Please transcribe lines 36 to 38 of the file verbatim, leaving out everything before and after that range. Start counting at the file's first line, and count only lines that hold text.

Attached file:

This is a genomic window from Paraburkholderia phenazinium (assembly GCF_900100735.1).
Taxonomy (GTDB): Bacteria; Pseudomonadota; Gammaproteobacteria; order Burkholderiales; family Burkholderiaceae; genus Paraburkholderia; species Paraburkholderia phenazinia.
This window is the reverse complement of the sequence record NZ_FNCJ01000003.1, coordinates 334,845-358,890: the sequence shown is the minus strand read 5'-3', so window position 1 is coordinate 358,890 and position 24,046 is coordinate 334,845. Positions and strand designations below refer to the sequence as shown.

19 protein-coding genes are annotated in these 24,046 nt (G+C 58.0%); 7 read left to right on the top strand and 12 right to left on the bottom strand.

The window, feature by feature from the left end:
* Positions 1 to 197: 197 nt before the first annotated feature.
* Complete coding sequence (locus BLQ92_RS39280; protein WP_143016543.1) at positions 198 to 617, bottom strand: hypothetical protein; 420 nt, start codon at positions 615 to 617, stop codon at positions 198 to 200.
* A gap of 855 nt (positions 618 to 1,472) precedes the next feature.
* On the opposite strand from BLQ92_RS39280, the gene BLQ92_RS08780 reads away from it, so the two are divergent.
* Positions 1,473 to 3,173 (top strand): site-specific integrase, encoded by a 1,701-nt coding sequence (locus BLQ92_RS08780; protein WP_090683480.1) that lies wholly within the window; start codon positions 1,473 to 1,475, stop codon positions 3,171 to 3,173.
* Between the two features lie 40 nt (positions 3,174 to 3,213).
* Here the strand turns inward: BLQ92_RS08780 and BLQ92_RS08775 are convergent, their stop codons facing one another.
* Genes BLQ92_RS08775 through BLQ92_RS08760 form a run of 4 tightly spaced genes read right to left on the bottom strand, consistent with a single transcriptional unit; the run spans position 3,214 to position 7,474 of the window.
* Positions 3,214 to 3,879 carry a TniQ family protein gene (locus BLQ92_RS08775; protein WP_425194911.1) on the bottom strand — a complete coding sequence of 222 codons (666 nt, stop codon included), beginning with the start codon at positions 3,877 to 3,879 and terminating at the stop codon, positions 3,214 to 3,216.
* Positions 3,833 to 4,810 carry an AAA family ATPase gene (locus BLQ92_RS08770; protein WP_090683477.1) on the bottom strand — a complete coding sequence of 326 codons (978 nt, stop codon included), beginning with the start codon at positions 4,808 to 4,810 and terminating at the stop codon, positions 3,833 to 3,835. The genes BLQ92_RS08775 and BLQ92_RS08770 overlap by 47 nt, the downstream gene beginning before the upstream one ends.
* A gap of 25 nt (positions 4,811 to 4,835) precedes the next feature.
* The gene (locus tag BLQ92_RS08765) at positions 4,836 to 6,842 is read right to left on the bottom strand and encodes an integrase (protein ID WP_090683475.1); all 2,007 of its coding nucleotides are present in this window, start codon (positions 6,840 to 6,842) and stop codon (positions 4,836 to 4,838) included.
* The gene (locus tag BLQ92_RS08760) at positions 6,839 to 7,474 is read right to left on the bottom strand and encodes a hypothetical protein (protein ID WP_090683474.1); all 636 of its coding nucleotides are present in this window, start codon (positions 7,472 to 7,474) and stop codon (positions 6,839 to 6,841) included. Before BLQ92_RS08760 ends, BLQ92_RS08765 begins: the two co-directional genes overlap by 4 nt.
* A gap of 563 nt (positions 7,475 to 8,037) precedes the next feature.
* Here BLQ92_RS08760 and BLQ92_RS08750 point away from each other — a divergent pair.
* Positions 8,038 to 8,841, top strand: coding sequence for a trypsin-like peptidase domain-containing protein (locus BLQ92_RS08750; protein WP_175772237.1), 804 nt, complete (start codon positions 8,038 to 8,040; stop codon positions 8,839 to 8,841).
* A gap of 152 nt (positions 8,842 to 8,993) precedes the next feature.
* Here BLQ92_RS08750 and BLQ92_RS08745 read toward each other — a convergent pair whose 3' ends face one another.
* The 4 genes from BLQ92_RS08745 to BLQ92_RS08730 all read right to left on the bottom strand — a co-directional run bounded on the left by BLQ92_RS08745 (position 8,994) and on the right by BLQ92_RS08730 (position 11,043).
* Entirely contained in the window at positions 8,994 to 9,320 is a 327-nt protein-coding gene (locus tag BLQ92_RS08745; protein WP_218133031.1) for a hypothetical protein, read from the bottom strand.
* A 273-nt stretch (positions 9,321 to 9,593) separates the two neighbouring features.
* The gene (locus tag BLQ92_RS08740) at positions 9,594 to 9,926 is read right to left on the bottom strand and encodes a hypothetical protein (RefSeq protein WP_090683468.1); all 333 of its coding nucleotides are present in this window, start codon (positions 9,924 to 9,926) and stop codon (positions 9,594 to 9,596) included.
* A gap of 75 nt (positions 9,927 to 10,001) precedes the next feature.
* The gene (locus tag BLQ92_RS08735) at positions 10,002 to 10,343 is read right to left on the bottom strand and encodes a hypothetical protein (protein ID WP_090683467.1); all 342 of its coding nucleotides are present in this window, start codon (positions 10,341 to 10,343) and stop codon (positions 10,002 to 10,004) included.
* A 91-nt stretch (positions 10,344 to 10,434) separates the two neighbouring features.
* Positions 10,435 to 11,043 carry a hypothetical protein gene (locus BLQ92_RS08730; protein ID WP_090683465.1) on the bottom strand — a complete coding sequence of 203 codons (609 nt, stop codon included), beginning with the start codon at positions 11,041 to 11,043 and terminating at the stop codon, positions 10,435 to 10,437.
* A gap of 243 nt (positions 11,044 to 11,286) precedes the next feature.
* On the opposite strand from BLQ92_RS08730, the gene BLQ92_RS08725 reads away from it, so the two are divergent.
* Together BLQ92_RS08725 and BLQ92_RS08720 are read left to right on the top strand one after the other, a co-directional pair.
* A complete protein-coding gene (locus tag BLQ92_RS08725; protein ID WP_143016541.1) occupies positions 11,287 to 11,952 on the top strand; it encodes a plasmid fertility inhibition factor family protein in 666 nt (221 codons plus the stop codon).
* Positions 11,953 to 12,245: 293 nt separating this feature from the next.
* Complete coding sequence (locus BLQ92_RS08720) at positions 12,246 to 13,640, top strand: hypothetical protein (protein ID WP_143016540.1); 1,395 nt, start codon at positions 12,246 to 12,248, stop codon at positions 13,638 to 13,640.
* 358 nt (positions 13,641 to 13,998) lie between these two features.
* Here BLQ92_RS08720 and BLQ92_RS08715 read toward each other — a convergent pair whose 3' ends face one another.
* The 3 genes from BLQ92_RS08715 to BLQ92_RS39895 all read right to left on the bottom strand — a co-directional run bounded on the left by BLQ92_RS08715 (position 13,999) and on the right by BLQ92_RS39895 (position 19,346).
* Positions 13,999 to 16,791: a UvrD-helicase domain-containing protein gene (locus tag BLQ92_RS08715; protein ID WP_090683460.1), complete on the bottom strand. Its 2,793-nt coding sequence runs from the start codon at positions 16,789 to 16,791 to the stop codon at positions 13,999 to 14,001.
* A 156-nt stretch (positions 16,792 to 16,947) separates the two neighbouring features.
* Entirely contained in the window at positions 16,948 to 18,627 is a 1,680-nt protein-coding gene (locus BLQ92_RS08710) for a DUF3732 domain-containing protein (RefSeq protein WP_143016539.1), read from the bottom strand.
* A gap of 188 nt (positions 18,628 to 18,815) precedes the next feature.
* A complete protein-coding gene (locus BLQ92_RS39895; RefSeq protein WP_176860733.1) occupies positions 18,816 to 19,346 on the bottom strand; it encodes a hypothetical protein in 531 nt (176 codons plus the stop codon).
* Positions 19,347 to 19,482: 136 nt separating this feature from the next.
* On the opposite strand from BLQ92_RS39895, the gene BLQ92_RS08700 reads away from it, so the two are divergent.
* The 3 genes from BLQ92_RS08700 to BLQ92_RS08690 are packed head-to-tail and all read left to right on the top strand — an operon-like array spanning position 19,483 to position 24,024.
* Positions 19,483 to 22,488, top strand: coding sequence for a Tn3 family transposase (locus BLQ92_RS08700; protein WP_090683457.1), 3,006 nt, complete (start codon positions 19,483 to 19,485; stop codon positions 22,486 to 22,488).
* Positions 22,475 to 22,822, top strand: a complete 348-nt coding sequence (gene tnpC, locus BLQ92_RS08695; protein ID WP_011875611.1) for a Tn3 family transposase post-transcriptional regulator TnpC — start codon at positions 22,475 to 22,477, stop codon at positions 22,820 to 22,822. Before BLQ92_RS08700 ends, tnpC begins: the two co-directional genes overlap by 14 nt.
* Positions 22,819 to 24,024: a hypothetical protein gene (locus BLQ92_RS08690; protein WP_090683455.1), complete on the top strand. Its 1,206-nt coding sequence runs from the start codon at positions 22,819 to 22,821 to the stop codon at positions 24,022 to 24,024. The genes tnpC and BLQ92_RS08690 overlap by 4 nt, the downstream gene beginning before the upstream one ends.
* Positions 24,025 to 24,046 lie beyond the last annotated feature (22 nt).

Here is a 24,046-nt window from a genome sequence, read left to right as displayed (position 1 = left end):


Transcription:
* Positions 11,953 to 12,245: 293 nt separating this feature from the next.
* Complete coding sequence (locus BLQ92_RS08720) at positions 12,246 to 13,640, top strand: hypothetical protein (protein ID WP_143016540.1); 1,395 nt, start codon at positions 12,246 to 12,248, stop codon at positions 13,638 to 13,640.
* 358 nt (positions 13,641 to 13,998) lie between these two features.